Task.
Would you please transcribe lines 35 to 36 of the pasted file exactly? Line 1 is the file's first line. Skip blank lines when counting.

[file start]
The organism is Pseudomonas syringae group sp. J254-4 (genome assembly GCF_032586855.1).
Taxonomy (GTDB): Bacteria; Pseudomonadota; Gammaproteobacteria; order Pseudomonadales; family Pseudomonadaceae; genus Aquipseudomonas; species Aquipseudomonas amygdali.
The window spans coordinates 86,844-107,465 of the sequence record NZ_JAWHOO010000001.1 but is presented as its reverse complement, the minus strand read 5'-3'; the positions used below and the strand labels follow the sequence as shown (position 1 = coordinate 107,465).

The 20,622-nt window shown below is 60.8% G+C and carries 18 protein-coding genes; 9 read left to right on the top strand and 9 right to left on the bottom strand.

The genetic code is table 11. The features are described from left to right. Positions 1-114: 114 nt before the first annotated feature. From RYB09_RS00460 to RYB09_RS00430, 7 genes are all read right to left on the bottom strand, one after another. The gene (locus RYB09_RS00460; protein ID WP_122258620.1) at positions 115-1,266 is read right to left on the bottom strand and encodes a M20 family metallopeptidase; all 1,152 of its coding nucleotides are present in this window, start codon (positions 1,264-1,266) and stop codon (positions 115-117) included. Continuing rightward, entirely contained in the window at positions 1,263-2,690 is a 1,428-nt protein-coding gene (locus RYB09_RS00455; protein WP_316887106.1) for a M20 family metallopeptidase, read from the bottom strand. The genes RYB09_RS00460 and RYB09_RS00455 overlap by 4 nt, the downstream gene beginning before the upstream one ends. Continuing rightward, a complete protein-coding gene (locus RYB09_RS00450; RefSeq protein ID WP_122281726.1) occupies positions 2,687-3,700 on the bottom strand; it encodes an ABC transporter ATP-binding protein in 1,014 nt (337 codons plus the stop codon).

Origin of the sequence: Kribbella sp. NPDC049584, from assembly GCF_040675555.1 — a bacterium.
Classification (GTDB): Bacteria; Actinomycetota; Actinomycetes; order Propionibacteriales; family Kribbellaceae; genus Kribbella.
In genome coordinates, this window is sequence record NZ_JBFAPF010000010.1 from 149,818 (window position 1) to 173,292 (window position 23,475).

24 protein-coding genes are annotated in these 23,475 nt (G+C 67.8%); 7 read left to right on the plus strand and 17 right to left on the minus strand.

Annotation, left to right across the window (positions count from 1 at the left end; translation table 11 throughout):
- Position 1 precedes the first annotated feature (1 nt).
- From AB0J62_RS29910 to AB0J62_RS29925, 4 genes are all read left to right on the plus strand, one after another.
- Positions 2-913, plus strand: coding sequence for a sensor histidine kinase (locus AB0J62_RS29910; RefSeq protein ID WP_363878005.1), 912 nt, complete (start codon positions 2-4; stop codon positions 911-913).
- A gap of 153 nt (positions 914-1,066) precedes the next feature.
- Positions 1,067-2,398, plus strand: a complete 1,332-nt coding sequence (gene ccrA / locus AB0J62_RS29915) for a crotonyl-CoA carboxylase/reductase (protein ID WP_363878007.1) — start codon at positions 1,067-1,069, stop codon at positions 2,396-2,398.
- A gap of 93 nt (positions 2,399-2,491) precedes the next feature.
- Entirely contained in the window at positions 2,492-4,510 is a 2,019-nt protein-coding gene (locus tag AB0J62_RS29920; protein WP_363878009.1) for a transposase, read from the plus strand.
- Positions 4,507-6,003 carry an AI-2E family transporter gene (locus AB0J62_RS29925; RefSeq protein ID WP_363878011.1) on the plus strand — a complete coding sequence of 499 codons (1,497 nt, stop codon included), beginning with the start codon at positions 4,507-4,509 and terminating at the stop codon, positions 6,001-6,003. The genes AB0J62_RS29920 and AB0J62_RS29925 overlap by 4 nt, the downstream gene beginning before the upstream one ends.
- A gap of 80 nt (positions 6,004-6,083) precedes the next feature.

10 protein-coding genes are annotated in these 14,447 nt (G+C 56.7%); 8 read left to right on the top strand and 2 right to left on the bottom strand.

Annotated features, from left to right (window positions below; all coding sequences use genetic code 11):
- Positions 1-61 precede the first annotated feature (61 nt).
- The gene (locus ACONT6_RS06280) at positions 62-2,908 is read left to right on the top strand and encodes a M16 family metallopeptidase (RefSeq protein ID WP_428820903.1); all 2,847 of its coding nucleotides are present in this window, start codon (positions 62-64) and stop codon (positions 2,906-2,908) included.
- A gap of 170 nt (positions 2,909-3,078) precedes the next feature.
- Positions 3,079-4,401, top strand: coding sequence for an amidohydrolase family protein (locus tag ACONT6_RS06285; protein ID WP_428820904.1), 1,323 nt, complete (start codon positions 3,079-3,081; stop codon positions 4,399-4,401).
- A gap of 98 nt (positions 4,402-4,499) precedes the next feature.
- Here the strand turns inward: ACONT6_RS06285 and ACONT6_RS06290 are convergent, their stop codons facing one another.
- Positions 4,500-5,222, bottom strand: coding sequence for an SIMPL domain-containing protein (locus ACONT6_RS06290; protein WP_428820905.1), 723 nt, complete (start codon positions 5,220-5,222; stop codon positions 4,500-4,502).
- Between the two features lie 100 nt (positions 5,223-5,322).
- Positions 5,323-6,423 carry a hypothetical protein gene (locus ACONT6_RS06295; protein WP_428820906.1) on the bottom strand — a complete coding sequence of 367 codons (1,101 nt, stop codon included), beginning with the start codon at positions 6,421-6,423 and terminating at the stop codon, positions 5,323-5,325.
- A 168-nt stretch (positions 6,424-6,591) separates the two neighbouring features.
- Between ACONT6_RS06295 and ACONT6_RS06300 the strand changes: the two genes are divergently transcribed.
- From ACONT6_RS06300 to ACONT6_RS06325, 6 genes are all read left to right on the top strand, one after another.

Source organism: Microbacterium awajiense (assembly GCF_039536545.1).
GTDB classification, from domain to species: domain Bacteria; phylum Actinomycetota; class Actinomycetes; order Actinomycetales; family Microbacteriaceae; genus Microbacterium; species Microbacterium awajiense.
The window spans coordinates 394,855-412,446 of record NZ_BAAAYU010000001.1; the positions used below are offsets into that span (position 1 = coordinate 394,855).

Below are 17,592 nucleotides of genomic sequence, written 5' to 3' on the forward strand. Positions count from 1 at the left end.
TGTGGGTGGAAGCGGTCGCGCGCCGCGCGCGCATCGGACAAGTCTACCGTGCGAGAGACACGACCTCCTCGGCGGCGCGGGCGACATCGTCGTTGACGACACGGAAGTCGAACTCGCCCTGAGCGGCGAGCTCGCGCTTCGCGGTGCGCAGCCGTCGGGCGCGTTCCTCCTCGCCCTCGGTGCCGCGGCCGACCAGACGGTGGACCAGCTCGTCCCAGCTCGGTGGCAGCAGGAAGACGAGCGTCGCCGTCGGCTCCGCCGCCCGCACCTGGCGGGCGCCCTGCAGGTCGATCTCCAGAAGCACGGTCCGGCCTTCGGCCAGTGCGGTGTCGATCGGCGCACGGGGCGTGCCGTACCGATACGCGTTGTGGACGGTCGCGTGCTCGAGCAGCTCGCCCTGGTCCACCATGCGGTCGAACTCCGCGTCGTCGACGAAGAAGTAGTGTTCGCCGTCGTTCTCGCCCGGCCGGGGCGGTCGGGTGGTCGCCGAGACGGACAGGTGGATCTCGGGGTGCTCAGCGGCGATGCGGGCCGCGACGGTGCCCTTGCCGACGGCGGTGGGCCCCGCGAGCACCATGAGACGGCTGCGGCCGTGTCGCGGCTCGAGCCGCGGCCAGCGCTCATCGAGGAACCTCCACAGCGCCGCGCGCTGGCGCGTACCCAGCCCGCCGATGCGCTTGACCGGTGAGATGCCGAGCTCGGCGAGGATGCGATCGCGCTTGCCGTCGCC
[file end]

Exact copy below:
GTDB classification, from domain to species: domain Bacteria; phylum Actinomycetota; class Actinomycetes; order Actinomycetales; family Microbacteriaceae; genus Microbacterium; species Microbacterium awajiense.
The window spans coordinates 394,855-412,446 of record NZ_BAAAYU010000001.1; the positions used below are offsets into that span (position 1 = coordinate 394,855).